The nature of payment problems in the new zealand construction industy.pdf

There was further investigation into the liquidators

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There was further investigation into the liquidators’ reports to determine how well these categories of companies honour payment obligations after liquidation proceedings. The reports show that all the companies in the general construction category were unable to pay their trade creditors after the liquidation proceedings. Liquidated property development companies fared slightly better but with one company (out of 22) that partly paid (11.89 cents per dollar) to its creditors. 17 (77%) of the property developers could not pay their creditors and the remaining had either no trade creditors or did not disclose the amount they owe their trade creditors. Of note is that the only property development company that made partial payment to its creditors took 6 months to pay after the liquidation proceedings. Evidently the time lag between the liquidation proceeding and final settlement is an unnecessary delay that could not augur well for the creditors. In the construction trade services category, one (out of 16) company paid its trade creditors fully, about 20% paid pro rata (20 cents per dollar), and 75% (12 out of 16) could not pay their creditors at all. Further investigation show that settlement of trade creditors took an average of 18 months since the commencement of liquidation proceedings to be finalised. The foregoing provides evidence of both payment delays and losses when construction companies are liquidated. Although there is no clear indication of the delays and losses experienced by individual construction participants (head contractors, subcontractors, sub- subcontractors etc), or which tier (upper or lower) is affected in liquidation. It is however clear that trade creditors are at the receiving end in any liquidation proceeding. In the following section, construction disputes are analysed in the hope that this will permit a determination of the construction parties affected by payment delays and losses. Analyses of Legal Disputes in Construction The result of the information extracted from construction disputes which were filed in the High Court between 2008 to 2010 in New Zealand, are presented in the following paragraphs. There were 40 legal disputes which were heard or transferred to the High Court within the period. The cases relate to payment disputes between parties to construction contracts (principal, lead contractors and sub contractors). A breakdown of the cases is presented in Table 2. The table provides information on the parties and the amounts in dispute, the nature of the payment in dispute and the final status (in terms of delays and losses). On observation, the table shows that nearly 82% (33 out of 40) of the cases considered are payment disputes between principals and contractors; while the remaining 8% and 10% of the disputes are between principals and subcontractors; and contractors and subcontractors respectively.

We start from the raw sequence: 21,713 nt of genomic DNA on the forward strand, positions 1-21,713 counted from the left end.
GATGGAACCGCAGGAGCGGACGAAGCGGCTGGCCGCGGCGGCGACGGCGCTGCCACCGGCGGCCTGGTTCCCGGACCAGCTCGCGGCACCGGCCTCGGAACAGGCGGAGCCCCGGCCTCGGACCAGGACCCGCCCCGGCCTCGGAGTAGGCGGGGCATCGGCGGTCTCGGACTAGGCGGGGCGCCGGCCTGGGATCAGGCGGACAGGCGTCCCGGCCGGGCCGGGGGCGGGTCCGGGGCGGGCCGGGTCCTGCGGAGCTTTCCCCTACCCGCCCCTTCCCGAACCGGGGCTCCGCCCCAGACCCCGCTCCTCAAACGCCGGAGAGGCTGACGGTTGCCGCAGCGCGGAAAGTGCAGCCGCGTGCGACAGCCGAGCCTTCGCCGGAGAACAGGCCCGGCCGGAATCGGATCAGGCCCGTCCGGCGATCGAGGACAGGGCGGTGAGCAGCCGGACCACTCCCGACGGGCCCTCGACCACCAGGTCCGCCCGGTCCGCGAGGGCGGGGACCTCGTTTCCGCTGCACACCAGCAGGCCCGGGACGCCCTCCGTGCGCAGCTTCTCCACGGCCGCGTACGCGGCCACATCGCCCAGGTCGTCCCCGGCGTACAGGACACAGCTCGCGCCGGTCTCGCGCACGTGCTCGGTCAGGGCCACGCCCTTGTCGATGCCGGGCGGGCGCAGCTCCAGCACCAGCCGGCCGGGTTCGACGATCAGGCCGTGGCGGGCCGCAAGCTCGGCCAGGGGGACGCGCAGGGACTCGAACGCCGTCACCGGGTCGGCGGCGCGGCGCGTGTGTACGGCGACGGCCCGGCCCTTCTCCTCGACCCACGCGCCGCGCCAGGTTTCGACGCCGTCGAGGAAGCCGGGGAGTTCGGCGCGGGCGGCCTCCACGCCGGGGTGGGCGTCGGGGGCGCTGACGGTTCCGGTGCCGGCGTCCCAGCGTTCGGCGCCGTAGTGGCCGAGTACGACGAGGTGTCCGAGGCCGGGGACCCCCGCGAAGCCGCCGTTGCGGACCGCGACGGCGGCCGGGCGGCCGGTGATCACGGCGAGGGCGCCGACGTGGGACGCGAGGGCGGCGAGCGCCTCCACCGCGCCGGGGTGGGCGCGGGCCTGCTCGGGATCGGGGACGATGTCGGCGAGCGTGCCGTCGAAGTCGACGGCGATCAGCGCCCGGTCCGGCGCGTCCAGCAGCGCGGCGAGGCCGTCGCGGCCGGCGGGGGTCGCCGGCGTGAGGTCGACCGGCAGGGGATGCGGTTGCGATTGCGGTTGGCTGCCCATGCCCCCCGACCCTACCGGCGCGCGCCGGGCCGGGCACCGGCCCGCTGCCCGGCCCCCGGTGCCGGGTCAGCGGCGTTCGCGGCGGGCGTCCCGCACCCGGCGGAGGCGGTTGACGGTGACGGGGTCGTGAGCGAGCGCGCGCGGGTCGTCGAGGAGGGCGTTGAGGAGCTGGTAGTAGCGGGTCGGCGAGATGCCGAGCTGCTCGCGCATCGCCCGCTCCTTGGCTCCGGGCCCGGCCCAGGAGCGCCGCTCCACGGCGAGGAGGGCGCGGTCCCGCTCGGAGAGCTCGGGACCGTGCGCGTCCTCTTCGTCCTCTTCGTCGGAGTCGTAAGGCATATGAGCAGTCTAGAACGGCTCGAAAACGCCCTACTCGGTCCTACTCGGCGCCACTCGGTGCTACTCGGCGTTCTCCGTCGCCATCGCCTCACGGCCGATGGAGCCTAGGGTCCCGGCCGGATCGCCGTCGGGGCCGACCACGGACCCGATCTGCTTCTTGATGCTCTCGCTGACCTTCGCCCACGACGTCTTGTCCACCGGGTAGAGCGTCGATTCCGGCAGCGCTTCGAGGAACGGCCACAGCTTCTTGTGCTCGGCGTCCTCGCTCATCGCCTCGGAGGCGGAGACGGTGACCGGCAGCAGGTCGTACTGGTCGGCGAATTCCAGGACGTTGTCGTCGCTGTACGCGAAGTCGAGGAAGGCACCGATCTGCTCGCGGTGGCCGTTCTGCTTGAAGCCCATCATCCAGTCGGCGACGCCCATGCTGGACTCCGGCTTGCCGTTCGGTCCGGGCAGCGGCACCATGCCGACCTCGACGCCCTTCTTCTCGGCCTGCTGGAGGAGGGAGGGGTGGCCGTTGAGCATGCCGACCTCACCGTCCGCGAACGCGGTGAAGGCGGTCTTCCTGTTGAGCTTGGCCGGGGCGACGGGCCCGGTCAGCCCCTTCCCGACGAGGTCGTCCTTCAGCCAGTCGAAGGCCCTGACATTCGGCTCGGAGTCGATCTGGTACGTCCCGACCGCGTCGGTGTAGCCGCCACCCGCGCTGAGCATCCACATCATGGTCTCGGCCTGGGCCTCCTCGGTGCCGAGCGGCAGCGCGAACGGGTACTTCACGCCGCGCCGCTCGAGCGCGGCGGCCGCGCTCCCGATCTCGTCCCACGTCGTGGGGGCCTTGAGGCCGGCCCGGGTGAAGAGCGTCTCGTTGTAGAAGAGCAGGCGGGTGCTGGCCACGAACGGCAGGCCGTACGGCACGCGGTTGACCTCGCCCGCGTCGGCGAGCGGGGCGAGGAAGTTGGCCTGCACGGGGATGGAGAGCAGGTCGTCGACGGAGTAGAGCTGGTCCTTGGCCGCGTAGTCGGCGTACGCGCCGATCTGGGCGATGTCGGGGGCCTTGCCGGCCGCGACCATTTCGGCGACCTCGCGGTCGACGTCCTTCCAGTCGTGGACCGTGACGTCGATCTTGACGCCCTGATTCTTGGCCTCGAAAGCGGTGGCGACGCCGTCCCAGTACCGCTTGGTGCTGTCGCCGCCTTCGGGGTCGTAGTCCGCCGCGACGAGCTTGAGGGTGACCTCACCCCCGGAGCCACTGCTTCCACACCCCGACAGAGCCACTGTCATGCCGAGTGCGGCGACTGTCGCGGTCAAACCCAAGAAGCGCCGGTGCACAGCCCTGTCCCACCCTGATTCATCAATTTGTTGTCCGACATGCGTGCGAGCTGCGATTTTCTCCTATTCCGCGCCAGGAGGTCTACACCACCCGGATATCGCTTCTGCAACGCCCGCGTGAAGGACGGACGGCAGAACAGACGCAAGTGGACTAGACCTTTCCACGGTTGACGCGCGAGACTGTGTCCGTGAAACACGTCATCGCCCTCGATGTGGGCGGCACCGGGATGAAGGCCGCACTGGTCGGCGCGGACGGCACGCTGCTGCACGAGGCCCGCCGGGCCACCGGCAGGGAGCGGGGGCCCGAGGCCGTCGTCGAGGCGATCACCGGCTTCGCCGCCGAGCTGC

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  • Fall '19
  • The Land, Australasian Journal of Construction Economics and Building

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